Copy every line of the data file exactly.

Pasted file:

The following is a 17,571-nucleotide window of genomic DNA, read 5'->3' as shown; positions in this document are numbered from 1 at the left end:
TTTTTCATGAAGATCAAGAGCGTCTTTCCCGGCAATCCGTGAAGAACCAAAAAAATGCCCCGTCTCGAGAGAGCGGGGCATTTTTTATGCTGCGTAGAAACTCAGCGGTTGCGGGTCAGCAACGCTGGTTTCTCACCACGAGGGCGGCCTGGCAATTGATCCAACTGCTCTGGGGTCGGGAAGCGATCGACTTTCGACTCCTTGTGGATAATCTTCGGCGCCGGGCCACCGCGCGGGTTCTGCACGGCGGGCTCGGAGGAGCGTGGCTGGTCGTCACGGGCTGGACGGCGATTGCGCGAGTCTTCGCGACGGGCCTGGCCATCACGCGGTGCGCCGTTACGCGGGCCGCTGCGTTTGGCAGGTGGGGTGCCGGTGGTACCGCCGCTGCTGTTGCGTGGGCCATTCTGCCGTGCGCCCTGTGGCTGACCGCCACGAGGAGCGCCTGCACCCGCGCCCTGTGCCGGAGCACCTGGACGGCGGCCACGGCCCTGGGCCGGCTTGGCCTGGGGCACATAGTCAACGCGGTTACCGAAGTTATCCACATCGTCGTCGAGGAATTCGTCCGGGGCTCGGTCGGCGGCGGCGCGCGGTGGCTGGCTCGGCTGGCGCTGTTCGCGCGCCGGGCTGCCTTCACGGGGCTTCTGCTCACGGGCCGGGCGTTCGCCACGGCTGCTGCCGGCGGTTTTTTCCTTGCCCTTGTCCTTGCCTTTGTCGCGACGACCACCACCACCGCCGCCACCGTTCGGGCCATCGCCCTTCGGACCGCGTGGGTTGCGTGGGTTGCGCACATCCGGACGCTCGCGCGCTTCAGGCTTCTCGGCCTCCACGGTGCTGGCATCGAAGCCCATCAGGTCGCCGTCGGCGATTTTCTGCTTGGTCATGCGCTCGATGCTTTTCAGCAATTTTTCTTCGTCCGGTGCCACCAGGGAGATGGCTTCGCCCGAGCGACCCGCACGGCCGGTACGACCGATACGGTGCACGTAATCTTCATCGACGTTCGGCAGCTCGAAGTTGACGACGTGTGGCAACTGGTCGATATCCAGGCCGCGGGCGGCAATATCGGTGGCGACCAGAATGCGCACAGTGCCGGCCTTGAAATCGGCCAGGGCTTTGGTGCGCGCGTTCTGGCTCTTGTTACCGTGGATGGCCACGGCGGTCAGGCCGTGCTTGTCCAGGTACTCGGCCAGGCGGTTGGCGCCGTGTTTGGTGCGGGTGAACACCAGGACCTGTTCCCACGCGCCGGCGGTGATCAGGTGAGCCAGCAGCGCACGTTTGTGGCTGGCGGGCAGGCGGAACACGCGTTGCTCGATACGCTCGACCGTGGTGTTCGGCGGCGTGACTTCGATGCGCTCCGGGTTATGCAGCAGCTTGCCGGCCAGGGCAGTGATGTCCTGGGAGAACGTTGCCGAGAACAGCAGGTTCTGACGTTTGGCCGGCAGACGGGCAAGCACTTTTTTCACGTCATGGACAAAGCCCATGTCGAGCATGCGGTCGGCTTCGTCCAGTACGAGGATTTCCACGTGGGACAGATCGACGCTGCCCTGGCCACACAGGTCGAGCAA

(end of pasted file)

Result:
The following is a 17,571-nucleotide window of genomic DNA, read 5'->3' as shown; positions in this document are numbered from 1 at the left end:
TTTTTCATGAAGATCAAGAGCGTCTTTCCCGGCAATCCGTGAAGAACCAAAAAAATGCCCCGTCTCGAGAGAGCGGGGCATTTTTTATGCTGCGTAGAAACTCAGCGGTTGCGGGTCAGCAACGCTGGTTTCTCACCACGAGGGCGGCCTGGCAATTGATCCAACTGCTCTGGGGTCGGGAAGCGATCGACTTTCGACTCCTTGTGGATAATCTTCGGCGCCGGGCCACCGCGCGGGTTCTGCACGGCGGGCTCGGAGGAGCGTGGCTGGTCGTCACGGGCTGGACGGCGATTGCGCGAGTCTTCGCGACGGGCCTGGCCATCACGCGGTGCGCCGTTACGCGGGCCGCTGCGTTTGGCAGGTGGGGTGCCGGTGGTACCGCCGCTGCTGTTGCGTGGGCCATTCTGCCGTGCGCCCTGTGGCTGACCGCCACGAGGAGCGCCTGCACCCGCGCCCTGTGCCGGAGCACCTGGACGGCGGCCACGGCCCTGGGCCGGCTTGGCCTGGGGCACATAGTCAACGCGGTTACCGAAGTTATCCACATCGTCGTCGAGGAATTCGTCCGGGGCTCGGTCGGCGGCGGCGCGCGGTGGCTGGCTCGGCTGGCGCTGTTCGCGCGCCGGGCTGCCTTCACGGGGCTTCTGCTCACGGGCCGGGCGTTCGCCACGGCTGCTGCCGGCGGTTTTTTCCTTGCCCTTGTCCTTGCCTTTGTCGCGACGACCACCACCACCGCCGCCACCGTTCGGGCCATCGCCCTTCGGACCGCGTGGGTTGCGTGGGTTGCGCACATCCGGACGCTCGCGCGCTTCAGGCTTCTCGGCCTCCACGGTGCTGGCATCGAAGCCCATCAGGTCGCCGTCGGCGATTTTCTGCTTGGTCATGCGCTCGATGCTTTTCAGCAATTTTTCTTCGTCCGGTGCCACCAGGGAGATGGCTTCGCCCGAGCGACCCGCACGGCCGGTACGACCGATACGGTGCACGTAATCTTCATCGACGTTCGGCAGCTCGAAGTTGACGACGTGTGGCAACTGGTCGATATCCAGGCCGCGGGCGGCAATATCGGTGGCGACCAGAATGCGCACAGTGCCGGCCTTGAAATCGGCCAGGGCTTTGGTGCGCGCGTTCTGGCTCTTGTTACCGTGGATGGCCACGGCGGTCAGGCCGTGCTTGTCCAGGTACTCGGCCAGGCGGTTGGCGCCGTGTTTGGTGCGGGTGAACACCAGGACCTGTTCCCACGCGCCGGCGGTGATCAGGTGAGCCAGCAGCGCACGTTTGTGGCTGGCGGGCAGGCGGAACACGCGTTGCTCGATACGCTCGACCGTGGTGTTCGGCGGCGTGACTTCGATGCGCTCCGGGTTATGCAGCAGCTTGCCGGCCAGGGCAGTGATGTCCTGGGAGAACGTTGCCGAGAACAGCAGGTTCTGACGTTTGGCCGGCAGACGGGCAAGCACTTTTTTCACGTCATGGACAAAGCCCATGTCGAGCATGCGGTCGGCTTCGTCCAGTACGAGGATTTCCACGTGGGACAGATCGACGCTGCCCTGGCCACACAGGTCGAGCAA